Saturday, May 21, 2022

Tonga calls for ‘immediate aid’ after volcanic eruption, tsunami

The official says there is an urgent need for drinking water and food, as efforts have begun to assess the scale of the damage.

Tonga is calling for “immediate assistance” with an urgent need for fresh water and food, as it assesses the damage caused by the Hunga-Tonga-Hunga-Hapai eruption on Saturday.

The volcano erupted on Saturday in a massive eruption – said to be the largest since Pinatubo in the Philippines in 1991 – triggering a tsunami and blanketing the Pacific island nation in volcanic ash.

“Communications remain down and the full extent of the damage to life and property is currently unknown. What we do know is that Tonga is in urgent need of assistance to provide its citizens with fresh drinking water and food,” said Speaker of Parliament Lord Fakafanua said in a statement shared on social media.

This appeal came after experts detected another eruption at Hunga-Tonga-Hunga-Hapai.

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The volcano erupted at 22:10 GMT on Sunday, the Darwin Volcanic Ash Advisory Center said after the Pacific Tsunami Warning Center said it had detected large waves in the area: “It could be from another eruption of Tonga volcano. There are no known earthquakes of significant size to generate this wave.”

Australia and New Zealand sent surveillance flights to Tonga on Monday to assess damage and said they were coordinating with the United States, France and other countries on the humanitarian response.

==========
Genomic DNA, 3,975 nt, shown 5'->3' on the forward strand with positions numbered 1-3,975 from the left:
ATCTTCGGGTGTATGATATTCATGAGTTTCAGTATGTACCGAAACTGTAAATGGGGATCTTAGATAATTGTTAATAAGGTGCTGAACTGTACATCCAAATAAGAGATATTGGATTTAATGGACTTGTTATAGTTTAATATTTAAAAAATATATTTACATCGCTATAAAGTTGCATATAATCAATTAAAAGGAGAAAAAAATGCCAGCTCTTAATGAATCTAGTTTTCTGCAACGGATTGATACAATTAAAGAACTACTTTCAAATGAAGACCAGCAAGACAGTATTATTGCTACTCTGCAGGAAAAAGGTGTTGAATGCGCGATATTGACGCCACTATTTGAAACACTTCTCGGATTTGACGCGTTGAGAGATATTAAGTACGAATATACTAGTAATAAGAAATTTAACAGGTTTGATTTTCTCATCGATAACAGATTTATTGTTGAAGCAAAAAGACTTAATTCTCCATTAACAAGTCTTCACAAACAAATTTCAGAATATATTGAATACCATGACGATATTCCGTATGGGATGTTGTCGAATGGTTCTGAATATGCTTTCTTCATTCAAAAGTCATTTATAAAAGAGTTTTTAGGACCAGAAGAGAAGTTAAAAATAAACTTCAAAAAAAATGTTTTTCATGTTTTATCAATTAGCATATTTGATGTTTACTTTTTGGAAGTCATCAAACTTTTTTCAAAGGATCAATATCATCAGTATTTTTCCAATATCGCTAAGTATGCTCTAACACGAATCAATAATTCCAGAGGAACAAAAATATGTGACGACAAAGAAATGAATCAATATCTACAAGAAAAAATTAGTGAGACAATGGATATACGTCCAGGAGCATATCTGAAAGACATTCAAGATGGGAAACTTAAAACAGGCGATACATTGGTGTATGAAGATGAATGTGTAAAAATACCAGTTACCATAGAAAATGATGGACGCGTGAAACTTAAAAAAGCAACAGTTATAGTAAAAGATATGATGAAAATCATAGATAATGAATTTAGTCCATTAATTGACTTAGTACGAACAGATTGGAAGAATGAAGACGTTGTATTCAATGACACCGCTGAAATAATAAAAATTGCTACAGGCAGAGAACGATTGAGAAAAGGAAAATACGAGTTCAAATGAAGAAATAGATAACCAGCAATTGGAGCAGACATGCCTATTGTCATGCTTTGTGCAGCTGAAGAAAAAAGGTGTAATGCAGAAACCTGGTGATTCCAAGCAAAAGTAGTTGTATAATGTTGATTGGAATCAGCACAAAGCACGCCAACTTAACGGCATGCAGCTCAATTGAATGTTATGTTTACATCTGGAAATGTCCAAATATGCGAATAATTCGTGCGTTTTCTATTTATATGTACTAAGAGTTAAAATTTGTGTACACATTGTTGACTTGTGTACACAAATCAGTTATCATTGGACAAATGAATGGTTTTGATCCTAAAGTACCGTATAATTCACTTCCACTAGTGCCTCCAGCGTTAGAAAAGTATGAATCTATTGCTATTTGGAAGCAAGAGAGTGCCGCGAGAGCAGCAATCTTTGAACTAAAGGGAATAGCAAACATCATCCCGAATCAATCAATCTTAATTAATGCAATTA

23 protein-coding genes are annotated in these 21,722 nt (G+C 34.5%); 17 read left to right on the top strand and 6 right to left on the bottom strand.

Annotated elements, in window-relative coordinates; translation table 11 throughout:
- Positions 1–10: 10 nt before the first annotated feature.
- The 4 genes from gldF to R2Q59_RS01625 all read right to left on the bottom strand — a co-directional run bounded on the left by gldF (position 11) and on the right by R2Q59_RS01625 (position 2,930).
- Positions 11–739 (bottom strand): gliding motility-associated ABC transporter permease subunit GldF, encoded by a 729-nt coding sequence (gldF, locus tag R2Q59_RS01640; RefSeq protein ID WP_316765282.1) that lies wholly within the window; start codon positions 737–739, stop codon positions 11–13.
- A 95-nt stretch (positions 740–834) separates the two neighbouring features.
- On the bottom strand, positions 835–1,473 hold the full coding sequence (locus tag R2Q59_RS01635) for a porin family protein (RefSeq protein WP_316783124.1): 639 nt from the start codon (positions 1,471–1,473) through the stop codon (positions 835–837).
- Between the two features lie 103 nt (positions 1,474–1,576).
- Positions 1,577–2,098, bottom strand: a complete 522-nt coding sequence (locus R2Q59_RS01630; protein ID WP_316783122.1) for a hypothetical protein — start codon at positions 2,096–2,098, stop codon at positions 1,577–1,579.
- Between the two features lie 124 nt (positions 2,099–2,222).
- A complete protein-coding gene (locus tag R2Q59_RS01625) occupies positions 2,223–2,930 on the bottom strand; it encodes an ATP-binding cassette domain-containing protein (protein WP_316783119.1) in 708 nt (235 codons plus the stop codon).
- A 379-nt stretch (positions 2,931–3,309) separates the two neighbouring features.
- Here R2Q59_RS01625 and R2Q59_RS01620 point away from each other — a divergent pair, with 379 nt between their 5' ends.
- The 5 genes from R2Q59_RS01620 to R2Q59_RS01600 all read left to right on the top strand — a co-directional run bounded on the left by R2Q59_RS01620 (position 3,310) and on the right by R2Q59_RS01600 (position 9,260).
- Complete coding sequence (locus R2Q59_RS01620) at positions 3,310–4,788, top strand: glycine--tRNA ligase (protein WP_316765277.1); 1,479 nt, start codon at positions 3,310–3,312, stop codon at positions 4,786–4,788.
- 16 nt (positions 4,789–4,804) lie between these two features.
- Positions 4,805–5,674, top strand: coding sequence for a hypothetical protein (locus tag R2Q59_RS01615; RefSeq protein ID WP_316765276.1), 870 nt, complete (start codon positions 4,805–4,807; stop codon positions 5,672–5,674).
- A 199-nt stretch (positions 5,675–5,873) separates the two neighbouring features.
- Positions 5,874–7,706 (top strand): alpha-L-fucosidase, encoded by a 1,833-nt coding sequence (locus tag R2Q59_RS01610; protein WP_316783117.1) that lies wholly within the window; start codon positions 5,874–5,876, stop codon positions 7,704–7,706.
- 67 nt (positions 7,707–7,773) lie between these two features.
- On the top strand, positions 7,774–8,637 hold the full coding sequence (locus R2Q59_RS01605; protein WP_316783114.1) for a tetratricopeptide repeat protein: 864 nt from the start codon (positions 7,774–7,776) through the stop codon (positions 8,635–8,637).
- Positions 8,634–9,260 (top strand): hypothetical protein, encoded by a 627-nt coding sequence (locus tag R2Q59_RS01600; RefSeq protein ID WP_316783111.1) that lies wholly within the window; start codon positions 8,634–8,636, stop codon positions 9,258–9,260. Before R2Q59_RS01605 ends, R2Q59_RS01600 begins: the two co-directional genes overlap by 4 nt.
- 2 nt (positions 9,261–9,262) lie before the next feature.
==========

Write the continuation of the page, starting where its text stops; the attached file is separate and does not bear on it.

Australia’s Minister of the Pacific Ocean, Jade Cesselja, said initial reports showed there were no casualties and the airport “appears to be in relatively good condition”, but that roads and bridges suffered “significant damage”.

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The Red Cross has offered its assistance and the Pacific Islands Forum said it was ready to assist in what it described as a “once in a millennium natural disaster”.

“We will get a clearer picture of the situation in Tonga and the rest of the Blue Pacific continent in the coming hours and days,” Secretary-General Henry Puna said in a statement.

The effects of Saturday’s eruption were felt across the Pacific, in other island nations such as Fiji, where videos shared on social media recorded the explosive sound of the explosion and in North and South America. A huge cloud of ash is now spreading westwards towards Australia.

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Nation World News Desk
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